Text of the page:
During recent years, USTA has further increased and diversified its initiatives to minimize the environmental impact of US Open. Today, the Association is showcasing environmental stewardship in the context of its annual premier Tournament in at least four ways:
Minimizing direct environmental impact
Initiatives to minimize the direct environmental impact of US Open include:
- Matching the electricity generated during the tournament through Green-e certified wind renewable energy certificates
- Using napkins and other paper material composed of 40-100 percent recycled material
- Diverting waste through recycling and composting
- Collecting tennis balls used during matches and practices to be donated to community and youth organisations
Off-setting the environmental impact of player travel
Player travel to US Open is offset through Green-e Climate certified Sterling Planet carbon offsets. That is the case for both travel by air as well as travel on the ground.
Encouraging fans to adopt environmentally responsible behaviour
Each year, USTA hosts more than 700,000 fans during the two weeks of US Open at The Billie Jean King National Tennis Center in New York City, USA. Initiatives to encourage tennis fans to adopt environmentally responsible behaviour include a campaign for them to take public transportation to the tournament venue.
Initiatives to encourage fans to adopt environmentally responsible behaviour beyond the US Open include a 30-second public service announcement titled “Impact”. Broadcasted regularly during the tournament, the announcement encourages fans to reduce their paper, water and energy use.
An important aspect is a message from Billie Jean King, the tennis legend whose name the stadium carries. Her message is: “To solve the serious environmental problems facing our planet, we need to shift our culture toward more sustainable practices.”
Other similar initiatives include environmental tips for smarter living that are featured in the ‘Daily Draw sheet’ as well as through US Open social media channels.
Shaping evolving good environmental practices in sport in partnership with others
Besides working closely with the Natural Resources Defense Council, USTA is a member of Green Sports Alliance.
Evolving good practice: International Cycling Union Eco Cyclo Patrol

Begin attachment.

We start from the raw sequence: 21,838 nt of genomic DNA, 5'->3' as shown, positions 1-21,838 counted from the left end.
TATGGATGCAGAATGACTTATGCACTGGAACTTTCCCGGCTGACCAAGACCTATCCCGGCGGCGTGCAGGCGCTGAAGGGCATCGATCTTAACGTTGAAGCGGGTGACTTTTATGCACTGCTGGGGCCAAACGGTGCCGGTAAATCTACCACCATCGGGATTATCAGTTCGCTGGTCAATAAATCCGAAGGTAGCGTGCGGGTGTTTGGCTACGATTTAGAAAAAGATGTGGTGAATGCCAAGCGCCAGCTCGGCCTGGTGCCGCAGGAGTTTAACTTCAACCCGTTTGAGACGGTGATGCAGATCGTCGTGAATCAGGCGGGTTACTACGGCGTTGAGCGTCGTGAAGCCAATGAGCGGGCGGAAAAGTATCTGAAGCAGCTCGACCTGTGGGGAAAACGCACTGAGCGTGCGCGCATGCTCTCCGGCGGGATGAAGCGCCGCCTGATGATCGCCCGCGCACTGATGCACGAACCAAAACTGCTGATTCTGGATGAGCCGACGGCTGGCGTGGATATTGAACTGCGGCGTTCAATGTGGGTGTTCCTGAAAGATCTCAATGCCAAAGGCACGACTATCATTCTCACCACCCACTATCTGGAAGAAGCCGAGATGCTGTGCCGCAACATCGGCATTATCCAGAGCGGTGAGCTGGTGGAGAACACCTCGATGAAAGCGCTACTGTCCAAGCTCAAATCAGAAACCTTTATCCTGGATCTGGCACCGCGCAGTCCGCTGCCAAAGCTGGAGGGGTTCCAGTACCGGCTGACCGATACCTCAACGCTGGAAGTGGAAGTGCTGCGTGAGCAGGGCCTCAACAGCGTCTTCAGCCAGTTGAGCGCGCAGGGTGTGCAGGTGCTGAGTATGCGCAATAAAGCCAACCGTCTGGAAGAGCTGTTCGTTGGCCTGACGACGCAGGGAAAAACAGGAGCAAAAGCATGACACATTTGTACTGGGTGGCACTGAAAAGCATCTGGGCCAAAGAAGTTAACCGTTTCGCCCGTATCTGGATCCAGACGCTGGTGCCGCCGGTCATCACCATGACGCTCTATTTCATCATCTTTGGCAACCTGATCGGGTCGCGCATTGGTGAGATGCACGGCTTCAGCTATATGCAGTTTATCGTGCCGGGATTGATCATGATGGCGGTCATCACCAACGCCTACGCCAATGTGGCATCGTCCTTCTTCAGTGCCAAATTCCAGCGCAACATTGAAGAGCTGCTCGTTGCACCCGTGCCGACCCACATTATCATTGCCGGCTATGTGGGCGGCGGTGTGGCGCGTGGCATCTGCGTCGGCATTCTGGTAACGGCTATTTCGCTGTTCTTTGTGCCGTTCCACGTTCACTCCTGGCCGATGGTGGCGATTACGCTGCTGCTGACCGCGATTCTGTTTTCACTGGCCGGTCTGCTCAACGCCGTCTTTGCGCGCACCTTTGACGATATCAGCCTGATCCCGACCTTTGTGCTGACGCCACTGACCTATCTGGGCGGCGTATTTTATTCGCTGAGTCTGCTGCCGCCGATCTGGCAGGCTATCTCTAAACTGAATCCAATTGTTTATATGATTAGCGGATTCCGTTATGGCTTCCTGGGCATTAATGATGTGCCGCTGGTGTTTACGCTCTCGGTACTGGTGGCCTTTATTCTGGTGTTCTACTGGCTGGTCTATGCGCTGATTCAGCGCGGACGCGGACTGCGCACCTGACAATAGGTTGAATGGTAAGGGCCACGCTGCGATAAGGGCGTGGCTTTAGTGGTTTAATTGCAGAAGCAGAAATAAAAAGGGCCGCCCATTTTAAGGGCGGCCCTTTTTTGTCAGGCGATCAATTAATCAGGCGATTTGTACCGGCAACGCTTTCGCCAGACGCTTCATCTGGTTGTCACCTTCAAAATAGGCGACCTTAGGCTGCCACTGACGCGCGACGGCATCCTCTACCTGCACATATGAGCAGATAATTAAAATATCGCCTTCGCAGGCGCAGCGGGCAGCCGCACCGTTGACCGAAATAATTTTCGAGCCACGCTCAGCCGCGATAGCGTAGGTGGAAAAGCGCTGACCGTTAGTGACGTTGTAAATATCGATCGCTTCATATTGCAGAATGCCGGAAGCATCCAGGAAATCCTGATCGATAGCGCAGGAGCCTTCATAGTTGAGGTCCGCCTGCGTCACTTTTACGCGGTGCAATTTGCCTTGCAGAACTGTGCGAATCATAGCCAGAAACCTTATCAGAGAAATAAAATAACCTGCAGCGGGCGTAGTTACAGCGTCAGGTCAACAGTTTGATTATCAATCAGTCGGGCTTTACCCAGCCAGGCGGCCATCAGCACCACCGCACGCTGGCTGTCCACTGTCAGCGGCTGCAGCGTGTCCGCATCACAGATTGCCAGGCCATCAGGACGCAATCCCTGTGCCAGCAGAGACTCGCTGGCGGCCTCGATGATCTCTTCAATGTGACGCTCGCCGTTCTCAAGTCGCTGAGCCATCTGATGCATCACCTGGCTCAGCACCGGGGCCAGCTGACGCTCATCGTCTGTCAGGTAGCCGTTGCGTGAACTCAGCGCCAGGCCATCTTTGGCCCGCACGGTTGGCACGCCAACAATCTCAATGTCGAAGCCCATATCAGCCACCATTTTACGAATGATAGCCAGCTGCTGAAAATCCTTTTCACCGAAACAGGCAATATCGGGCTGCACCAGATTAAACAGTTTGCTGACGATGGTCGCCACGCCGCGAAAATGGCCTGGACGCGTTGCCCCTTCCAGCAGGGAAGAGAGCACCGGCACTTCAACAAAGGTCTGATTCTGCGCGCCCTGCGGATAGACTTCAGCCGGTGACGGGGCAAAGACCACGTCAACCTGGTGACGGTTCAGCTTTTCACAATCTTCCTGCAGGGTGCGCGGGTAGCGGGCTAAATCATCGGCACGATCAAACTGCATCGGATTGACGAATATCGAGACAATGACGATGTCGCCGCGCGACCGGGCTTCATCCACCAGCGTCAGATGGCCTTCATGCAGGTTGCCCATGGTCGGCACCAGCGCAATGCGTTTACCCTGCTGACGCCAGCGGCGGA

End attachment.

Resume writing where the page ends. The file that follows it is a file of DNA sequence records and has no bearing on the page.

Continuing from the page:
The Eco Cyclo Patrol [http://www.eco-cyclo.org ] was created in 2006 in France by a passionate cyclist named Patrick François.
After too many negative experiences in seeing what participants leave behind at cycling events, Patrick decided to recruit volunteer cyclists to teach good environmental manners to their fellow participants.
The easily recognizable Eco Cyclo Patrol group of volunteer cyclists participate in targeted cycling events with the mission of advising and encouraging their fellow cyclists to adopt a responsible attitude to the environment.
Dressed in easily recognizable green harlequin jerseys, the volunteers in the Eco Cyclo Patrol ride alongside their fellow cycling fans and encourage green behavior. Not only do they fight against rubbish left behind by participants after major cycling events, they also work with organizers to encourage the use of renewable energy and recyclable infrastructures.
In 2013, the Eco Cyclo Patrol gained support by the International Cycling Union and is now expanding to offer cyclists and event organisers all around the world the opportunity to join in adopting environmentally friendly practices too.
Sport is uniquely placed to address societal challenges such as environmental issues. It can reduce its environmental footprint, not least from sport events.
it is in a position to motivate behavioral change among fans in support of the environment, inside as well as outside the stadium.
Emerging solutions include integrating environmental sustainability into the evaluation criteria for bidders to host sport events as well as establishing sport or country specific organisations, offering guidance and standards to reduce the environmental impact of sport.
Cases of emerging good practice include the US Open in tennis and the International Cycling Union’s Eco Cyclo Patrol.